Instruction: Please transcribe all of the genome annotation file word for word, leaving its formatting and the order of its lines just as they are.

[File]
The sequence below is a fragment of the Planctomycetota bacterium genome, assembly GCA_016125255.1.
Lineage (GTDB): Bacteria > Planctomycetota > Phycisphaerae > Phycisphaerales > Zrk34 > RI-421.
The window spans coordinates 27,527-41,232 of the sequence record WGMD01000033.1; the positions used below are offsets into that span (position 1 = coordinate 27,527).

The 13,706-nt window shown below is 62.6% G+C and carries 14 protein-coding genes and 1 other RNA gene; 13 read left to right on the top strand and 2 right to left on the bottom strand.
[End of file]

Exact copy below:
The sequence below is a fragment of the Planctomycetota bacterium genome, assembly GCA_016125255.1.
Lineage (GTDB): Bacteria > Planctomycetota > Phycisphaerae > Phycisphaerales > Zrk34 > RI-421.
The window spans coordinates 27,527-41,232 of the sequence record WGMD01000033.1; the positions used below are offsets into that span (position 1 = coordinate 27,527).

The 13,706-nt window shown below is 62.6% G+C and carries 14 protein-coding genes and 1 other RNA gene; 13 read left to right on the top strand and 2 right to left on the bottom strand.